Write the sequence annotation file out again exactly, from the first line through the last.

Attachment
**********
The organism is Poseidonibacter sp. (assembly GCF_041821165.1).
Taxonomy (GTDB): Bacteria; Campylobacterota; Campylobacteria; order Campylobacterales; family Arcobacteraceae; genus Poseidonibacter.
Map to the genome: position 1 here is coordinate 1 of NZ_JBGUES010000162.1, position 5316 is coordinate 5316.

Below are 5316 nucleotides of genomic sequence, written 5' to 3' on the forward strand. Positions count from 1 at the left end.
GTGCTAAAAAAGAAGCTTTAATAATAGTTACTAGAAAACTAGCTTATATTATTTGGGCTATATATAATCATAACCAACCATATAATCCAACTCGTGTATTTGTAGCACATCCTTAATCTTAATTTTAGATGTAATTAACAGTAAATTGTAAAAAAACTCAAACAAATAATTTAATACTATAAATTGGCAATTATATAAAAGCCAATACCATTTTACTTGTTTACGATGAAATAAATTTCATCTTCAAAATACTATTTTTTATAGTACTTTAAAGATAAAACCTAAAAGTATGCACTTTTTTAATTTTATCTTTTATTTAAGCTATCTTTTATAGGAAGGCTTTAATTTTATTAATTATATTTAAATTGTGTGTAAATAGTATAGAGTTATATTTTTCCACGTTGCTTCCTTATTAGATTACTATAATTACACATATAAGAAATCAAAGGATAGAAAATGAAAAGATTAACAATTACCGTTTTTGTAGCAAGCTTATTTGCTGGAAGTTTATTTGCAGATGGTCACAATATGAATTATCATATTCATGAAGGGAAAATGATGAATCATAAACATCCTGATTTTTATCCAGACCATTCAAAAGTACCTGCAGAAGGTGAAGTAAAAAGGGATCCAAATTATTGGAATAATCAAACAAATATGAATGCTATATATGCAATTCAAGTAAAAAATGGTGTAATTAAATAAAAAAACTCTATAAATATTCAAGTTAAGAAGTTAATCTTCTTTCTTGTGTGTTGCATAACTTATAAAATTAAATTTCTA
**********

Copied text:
The organism is Poseidonibacter sp. (assembly GCF_041821165.1).
Taxonomy (GTDB): Bacteria; Campylobacterota; Campylobacteria; order Campylobacterales; family Arcobacteraceae; genus Poseidonibacter.
Map to the genome: position 1 here is coordinate 1 of NZ_JBGUES010000162.1, position 5316 is coordinate 5316.

Below are 5316 nucleotides of genomic sequence, written 5' to 3' on the forward strand. Positions count from 1 at the left end.
GTGCTAAAAAAGAAGCTTTAATAATAGTTACTAGAAAACTAGCTTATATTATTTGGGCTATATATAATCATAACCAACCATATAATCCAACTCGTGTATTTGTAGCACATCCTTAATCTTAATTTTAGATGTAATTAACAGTAAATTGTAAAAAAACTCAAACAAATAATTTAATACTATAAATTGGCAATTATATAAAAGCCAATACCATTTTACTTGTTTACGATGAAATAAATTTCATCTTCAAAATACTATTTTTTATAGTACTTTAAAGATAAAACCTAAAAGTATGCACTTTTTTAATTTTATCTTTTATTTAAGCTATCTTTTATAGGAAGGCTTTAATTTTATTAATTATATTTAAATTGTGTGTAAATAGTATAGAGTTATATTTTTCCACGTTGCTTCCTTATTAGATTACTATAATTACACATATAAGAAATCAAAGGATAGAAAATGAAAAGATTAACAATTACCGTTTTTGTAGCAAGCTTATTTGCTGGAAGTTTATTTGCAGATGGTCACAATATGAATTATCATATTCATGAAGGGAAAATGATGAATCATAAACATCCTGATTTTTATCCAGACCATTCAAAAGTACCTGCAGAAGGTGAAGTAAAAAGGGATCCAAATTATTGGAATAATCAAACAAATATGAATGCTATATATGCAATTCAAGTAAAAAATGGTGTAATTAAATAAAAAAACTCTATAAATATTCAAGTTAAGAAGTTAATCTTCTTTCTTGTGTGTTGCATAACTTATAAAATTAAATTTCTA